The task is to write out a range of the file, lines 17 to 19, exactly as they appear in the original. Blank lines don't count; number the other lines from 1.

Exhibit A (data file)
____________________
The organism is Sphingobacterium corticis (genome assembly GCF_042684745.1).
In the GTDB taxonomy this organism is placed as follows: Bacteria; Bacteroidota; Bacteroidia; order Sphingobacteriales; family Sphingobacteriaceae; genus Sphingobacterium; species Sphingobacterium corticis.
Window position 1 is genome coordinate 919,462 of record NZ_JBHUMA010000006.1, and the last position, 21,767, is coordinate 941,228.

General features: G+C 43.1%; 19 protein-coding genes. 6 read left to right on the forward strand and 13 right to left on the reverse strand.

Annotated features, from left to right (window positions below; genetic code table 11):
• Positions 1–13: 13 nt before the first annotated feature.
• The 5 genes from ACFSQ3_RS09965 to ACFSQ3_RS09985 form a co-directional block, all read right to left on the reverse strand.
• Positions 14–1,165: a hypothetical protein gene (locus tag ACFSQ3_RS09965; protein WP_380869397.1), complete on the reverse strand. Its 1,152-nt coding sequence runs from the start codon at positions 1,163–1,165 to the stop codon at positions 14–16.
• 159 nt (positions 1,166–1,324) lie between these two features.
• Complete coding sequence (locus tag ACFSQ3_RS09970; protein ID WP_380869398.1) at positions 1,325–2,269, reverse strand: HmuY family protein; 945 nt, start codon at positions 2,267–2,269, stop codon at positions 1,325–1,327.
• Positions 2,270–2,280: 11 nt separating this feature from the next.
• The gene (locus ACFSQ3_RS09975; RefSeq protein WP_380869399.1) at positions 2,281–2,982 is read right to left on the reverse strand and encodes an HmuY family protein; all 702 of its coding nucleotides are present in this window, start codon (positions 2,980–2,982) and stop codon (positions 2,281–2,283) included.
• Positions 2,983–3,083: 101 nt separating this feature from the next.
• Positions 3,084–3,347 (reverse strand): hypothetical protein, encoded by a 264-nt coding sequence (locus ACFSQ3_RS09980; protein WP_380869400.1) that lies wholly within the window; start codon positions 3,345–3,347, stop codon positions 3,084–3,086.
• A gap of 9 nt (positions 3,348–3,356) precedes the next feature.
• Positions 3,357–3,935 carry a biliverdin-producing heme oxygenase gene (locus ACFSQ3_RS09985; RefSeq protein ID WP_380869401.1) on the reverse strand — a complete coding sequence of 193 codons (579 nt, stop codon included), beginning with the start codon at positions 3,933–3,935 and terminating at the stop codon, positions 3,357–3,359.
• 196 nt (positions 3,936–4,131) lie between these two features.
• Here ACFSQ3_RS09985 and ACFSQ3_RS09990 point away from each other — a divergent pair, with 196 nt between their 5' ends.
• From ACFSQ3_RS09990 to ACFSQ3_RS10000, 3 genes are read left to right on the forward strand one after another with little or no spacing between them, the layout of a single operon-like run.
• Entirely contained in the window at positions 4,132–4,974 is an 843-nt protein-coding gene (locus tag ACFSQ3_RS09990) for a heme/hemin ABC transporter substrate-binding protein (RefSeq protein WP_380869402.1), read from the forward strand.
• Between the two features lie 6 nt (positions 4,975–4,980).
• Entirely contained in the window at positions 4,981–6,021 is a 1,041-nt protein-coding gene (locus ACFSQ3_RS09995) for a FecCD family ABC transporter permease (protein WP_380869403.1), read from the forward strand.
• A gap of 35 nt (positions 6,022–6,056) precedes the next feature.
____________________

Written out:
• 196 nt (positions 3,936–4,131) lie between these two features.
• Here ACFSQ3_RS09985 and ACFSQ3_RS09990 point away from each other — a divergent pair, with 196 nt between their 5' ends.
• From ACFSQ3_RS09990 to ACFSQ3_RS10000, 3 genes are read left to right on the forward strand one after another with little or no spacing between them, the layout of a single operon-like run.